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Discussion Starter · #1 ·
I am considering stripping back the tatty finish on my 1911 frame and refinishing it.

I was thinking of trying Birchwood Casey's Perma Blue paste kit. Has anyone tried this?

I'm a bit worried about the finish looking patchy or streaky. I would be glad of any advice or tips for getting a good finish with this product. Also, if anyone has any links or photos of finished projects which have used the Perma Blue paste, I would be very grateful.

I'm in the UK, so I don't really have the same options to have the frame treated to a nice proprietry finish.

Thanks
 

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This is my Colt/Caspiam I refinshed with the paste you're considering. You can get it to look pretty good but it takes a lot of work. One of the main things is to get all of the oil off.

 

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Discussion Starter · #3 ·
This is my Colt/Caspiam I refinshed with the paste you're considering. You can get it to look pretty good but it takes a lot of work. One of the main things is to get all of the oil off.
Thanks for the input, that looks great!

Do you mind me asking what you used to clean the oil off, and what did you use to apply the paste?
 

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Just remember that cold blue will wear off or turn brown quickly from handling, no matter how careful you are in applying it. Brownell's Oxpho Blue and Birchwood Casey's Super Blue are probbly the two most durable, but I still never use them for anything more than simple touch-up of scratches or small worn areas.
 

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I think I used Simple Green or Purple Power to remove the oil. As dsk stated no matter how good you get it to look its not going to last as long as hot bluing.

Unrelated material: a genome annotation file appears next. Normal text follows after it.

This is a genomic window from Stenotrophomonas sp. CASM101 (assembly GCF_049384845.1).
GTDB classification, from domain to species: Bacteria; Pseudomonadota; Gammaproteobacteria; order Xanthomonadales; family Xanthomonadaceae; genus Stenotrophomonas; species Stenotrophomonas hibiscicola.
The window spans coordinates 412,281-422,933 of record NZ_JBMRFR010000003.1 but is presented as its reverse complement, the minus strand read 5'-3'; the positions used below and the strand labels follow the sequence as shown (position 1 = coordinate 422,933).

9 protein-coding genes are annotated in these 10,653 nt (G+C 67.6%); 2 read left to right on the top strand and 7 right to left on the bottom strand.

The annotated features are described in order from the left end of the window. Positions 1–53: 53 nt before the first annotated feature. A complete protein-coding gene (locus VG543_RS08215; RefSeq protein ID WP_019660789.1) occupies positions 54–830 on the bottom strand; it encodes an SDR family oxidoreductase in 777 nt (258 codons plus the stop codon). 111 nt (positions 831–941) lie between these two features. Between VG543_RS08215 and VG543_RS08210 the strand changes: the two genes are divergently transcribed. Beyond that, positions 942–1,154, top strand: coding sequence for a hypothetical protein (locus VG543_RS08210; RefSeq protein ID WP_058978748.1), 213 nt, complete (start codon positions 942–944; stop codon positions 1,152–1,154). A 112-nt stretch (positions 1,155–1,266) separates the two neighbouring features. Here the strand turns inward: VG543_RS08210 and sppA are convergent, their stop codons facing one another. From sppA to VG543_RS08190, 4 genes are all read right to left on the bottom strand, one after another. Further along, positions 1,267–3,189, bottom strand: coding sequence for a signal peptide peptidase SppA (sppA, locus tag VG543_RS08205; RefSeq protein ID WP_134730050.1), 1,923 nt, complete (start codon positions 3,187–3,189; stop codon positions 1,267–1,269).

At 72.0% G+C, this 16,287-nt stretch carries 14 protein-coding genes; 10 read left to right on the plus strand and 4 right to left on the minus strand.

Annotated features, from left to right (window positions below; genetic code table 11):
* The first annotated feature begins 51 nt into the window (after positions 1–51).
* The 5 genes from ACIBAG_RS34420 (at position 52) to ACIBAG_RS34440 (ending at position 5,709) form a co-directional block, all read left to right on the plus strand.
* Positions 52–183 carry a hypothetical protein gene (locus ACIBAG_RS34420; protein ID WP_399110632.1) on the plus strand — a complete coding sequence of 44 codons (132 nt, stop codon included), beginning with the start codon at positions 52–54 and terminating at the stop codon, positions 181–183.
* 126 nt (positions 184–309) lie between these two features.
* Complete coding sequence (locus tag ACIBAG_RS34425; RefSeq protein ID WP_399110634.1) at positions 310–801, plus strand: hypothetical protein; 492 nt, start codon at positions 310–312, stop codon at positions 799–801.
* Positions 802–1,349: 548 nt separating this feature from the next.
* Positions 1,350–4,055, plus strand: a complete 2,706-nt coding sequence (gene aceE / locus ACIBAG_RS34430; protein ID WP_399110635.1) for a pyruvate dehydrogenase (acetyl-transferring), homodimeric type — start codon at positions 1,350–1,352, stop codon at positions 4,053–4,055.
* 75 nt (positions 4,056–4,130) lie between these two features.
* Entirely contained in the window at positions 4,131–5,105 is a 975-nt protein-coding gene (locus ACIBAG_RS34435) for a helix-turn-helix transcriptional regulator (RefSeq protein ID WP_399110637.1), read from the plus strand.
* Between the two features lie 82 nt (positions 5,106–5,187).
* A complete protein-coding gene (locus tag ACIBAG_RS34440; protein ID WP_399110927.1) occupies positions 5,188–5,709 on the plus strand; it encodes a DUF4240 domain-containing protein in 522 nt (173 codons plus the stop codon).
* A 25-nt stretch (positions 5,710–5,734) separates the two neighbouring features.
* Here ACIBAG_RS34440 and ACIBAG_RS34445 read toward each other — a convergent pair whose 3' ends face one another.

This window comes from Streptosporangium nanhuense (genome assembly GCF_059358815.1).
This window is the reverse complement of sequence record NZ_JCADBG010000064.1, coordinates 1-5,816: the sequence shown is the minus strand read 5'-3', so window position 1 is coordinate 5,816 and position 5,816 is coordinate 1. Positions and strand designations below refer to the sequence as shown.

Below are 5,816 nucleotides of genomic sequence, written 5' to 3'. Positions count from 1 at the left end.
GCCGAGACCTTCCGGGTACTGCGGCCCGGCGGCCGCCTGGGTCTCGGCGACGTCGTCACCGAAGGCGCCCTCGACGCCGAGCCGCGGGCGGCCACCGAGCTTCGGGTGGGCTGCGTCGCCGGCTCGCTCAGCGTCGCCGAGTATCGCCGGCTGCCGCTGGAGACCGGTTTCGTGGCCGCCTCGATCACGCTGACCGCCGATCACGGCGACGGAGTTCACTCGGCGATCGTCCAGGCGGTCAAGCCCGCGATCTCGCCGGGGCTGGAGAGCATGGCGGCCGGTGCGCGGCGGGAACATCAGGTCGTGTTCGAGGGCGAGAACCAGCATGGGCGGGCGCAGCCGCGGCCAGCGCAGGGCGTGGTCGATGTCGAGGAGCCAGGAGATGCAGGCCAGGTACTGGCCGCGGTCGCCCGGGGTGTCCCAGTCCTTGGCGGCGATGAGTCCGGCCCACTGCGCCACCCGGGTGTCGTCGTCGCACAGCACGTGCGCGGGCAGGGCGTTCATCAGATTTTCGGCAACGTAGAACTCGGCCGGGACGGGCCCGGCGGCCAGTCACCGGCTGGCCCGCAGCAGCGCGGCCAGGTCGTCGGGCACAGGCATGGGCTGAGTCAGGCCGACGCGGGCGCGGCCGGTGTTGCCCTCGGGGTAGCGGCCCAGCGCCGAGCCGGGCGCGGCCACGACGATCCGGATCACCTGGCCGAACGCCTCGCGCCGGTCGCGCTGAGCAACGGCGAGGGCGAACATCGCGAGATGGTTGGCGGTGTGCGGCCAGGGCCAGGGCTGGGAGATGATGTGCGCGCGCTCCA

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The biggest problem I have with cold bluing is the smell of sulfer or "rotten eggs." I would go with spray on gunkote or else a rust blue that you can DIY. I have seen formulas on the Internet for home hot bluing using salts from the hardware store, but I have not tried it.

Personally, I would rather have a tatty gun with character.

Good Luck.
 

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You can find the chemicals at Lowe's to do a good hot blue job -- but you have to have the pans, a heat source, personal protective equipment, etc. and a WELL ventilated area!
 

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Discussion Starter · #9 ·
I asked a similar question on a couple of other forums. A few people recommended Norrell's Moly Resin. It looks like it might take a bit of effort to do but the finish seems to be quite durable. I was thinking of the semi-gloss black for the frame. I'm not sure about the slide.

See http://www.johnnorrellarms.com/default.asp

That said, I'm a bit of a traditionalist and like a nice deep blued finish. Has anyone successfully tried hot-bluing at home, or know where I can find out more about the process?

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I used Blindhogg's formula for hot blueing and got great results, follow the directions to the letter and you will have no problems.... Just remember that if you want a deeper blue that means more polishing/finishing.

 
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